In order to prepare the elastic polyurethane flexible foams of the invention, the starting components (A), (B), and (D) as well as optionally (E) are mixed at temperatures of approximately 15 to 60 C., preferably from 20 to 50 C., the reaction mixture is fed into an open mold, and allowed to cure at a mold temperature of from 25 to 80 C., preferably from 40 to 65 C. in the open or, preferably, in the subsequently closed mold. The resulting molded articles may be removed from the mold after a residence time of approximately 2 to 10 minutes.

When a mixing device having several feed nozzles is used, the starting components may be added individually and mixed intensively in the mixing chamber. However, it has been found to be particularly desirable to use a two-component process in which starting components (B), (D), and optionally (E), are combined in I component and the isocyanate prepolymers (A) are used as the II component. This is therefore the preferred process. Here the advantage is that the I and II components can be transported in a space saving manner and can be stored over a certain time period, so that they merely need to be mixed intensively in order to prepare the flexible elastic polyurethane foams.

Preferably, temperature-controlled metal or aluminum cast molds are used as the molding tools. However, plastic tools may also be used--for example those made of fiber-reinforced unsaturated polyester or epoxy resins. Since the cold molding foams may be produced under compression--for example with a compression factor of from 1.1 to 1.5, the mold tool may optionally possess compression stability.

The elastic polyurethane flexible foams prepared in the process of the invention possess densities from 25 to 60 kg/m3, preferably from 25 to 40 kg/m3, and they are characterized by very good mechanical properties, in particular, by a very high tensile strength and increased elongation.

The elastic polyurethane flexible foams are suitable for use in upholstered furniture, mattresses, automobile seat cushions, and headrests.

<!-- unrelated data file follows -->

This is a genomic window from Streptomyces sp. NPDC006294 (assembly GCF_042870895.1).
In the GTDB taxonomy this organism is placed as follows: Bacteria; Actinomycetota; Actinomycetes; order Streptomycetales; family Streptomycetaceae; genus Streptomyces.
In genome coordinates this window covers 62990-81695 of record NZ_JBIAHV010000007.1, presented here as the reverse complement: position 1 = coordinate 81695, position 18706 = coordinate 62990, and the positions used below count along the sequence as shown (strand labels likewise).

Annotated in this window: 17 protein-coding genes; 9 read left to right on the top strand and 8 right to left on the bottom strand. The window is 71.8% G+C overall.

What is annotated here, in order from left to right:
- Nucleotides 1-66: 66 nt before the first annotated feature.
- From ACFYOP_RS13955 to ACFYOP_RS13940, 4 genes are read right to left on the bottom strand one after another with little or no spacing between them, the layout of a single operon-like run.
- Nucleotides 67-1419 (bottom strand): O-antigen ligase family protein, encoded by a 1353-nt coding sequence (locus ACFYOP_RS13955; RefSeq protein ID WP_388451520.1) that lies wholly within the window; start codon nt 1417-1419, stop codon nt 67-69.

EXAMPLES

The Examples which follow illustrate the invention. All parts and percentages are by weight unless stated otherwise. Starting components (B), (D), and optionally (E) are combined in I component. Starting component (A) is the II component. Polyisocyanate prepolymer A, B, and C were used as component II. The following discloses the preparation of the three polyisocyanate prepolymers, II component.

Polyisocyanate Prepolymer A

The prepolymer is prepared by reacting 28 parts by weight of a glycerin-initiated polyoxypropylene polyoxyethylene triol with 20 percent by weight polymerized ethylene oxide units in the terminal block, a hydroxyl number of 28, and 80 percent primary hydroxyl groups with 14.7 parts by weight of a 2,4- and 2,6-toluene diisocyanate isomer mixture in a weight ratio of 80:20 while stirring at 80 C. over a period of 2 hours.

The resulting polyisocyanate prepolymer A has a polyisocyanate content of 15.1 percent by weight and a viscosity of 807 mPas at 25 C.

Polyisocyanate Prepolymer B

The prepolymer is prepared by reacting a mixture of 21.6 parts by weight of the polyoxypropylene polyoxyethylene triol described in the preparation of polyisocyanate prepolymer A and 7.2 parts by weight of a graft polyether polyol having a functionality of 2.4, 15 percent by weight polymerized ethylene oxide units in the terminal block, a hydroxyl number of 28, and a styrene/acrylonitrile copolymer content of 21 percent by weight, with 19.5 parts by weight of a 2,4- and 2,6-toluene diisocyanate isomer mixture in a weight ratio of 80:20 while stirring at 80 C. in 2 hours.

The resulting polyisocyanate prepolymer B has an isocyanate content of 17.1 percent by weight and a viscosity of 715 mPas at 25 C.

Isocyanate Prepolymer C

The prepolymer is prepared by reacting 64.9 parts by weight of a polyoxypropylene diol having a hydroxyl number of 42 and 5 percent primary hydroxyl groups with 35.1 parts by weight of 2,4- and 2,6-toluene diisocyanate isomer mixture in a weight ratio mixture of 80:20 while stirring at 70 C. for 3 hours.

The resulting polyisocyanate prepolymer C has an isocyanate content of 15.2 percent by weight and a viscosity of 764 mPas at 25 C.

EXAMPLE 1

I Component: mixture of

69.62 parts by weight of a glycerin-initiated polyoxypropylene polyoxyethylene triol having 6 percent by weight polymerized terminal ethylene oxide units and a hydroxyl number of 56,

4.64 parts by weight diethanolamine,

1.86 parts by weight triethanolamine,

1.58 parts by weight triethanolamine (33 percent by weight in dipropylene glycol),